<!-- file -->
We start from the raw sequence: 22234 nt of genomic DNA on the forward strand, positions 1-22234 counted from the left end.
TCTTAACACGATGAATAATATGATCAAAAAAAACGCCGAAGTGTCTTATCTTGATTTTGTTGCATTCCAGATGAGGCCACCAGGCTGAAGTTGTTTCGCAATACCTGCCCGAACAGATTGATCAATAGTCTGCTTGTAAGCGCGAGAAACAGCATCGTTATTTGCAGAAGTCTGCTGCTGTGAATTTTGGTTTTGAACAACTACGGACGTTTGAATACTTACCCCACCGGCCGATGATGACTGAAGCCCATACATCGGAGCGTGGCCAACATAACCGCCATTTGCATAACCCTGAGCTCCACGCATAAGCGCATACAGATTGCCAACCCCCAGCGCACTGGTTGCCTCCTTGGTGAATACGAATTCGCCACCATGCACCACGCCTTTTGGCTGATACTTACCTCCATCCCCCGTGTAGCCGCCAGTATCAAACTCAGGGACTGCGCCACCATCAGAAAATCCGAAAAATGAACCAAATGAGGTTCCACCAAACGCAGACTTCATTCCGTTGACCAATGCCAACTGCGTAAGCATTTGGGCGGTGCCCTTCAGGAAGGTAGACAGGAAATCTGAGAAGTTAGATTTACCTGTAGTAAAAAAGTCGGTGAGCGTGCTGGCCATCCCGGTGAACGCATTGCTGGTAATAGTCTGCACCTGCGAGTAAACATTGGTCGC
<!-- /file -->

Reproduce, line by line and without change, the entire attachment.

We start from the raw sequence: 22234 nt of genomic DNA on the forward strand, positions 1-22234 counted from the left end.
TCTTAACACGATGAATAATATGATCAAAAAAAACGCCGAAGTGTCTTATCTTGATTTTGTTGCATTCCAGATGAGGCCACCAGGCTGAAGTTGTTTCGCAATACCTGCCCGAACAGATTGATCAATAGTCTGCTTGTAAGCGCGAGAAACAGCATCGTTATTTGCAGAAGTCTGCTGCTGTGAATTTTGGTTTTGAACAACTACGGACGTTTGAATACTTACCCCACCGGCCGATGATGACTGAAGCCCATACATCGGAGCGTGGCCAACATAACCGCCATTTGCATAACCCTGAGCTCCACGCATAAGCGCATACAGATTGCCAACCCCCAGCGCACTGGTTGCCTCCTTGGTGAATACGAATTCGCCACCATGCACCACGCCTTTTGGCTGATACTTACCTCCATCCCCCGTGTAGCCGCCAGTATCAAACTCAGGGACTGCGCCACCATCAGAAAATCCGAAAAATGAACCAAATGAGGTTCCACCAAACGCAGACTTCATTCCGTTGACCAATGCCAACTGCGTAAGCATTTGGGCGGTGCCCTTCAGGAAGGTAGACAGGAAATCTGAGAAGTTAGATTTACCTGTAGTAAAAAAGTCGGTGAGCGTGCTGGCCATCCCGGTGAACGCATTGCTGGTAATAGTCTGCACCTGCGAGTAAACATTGGTCGC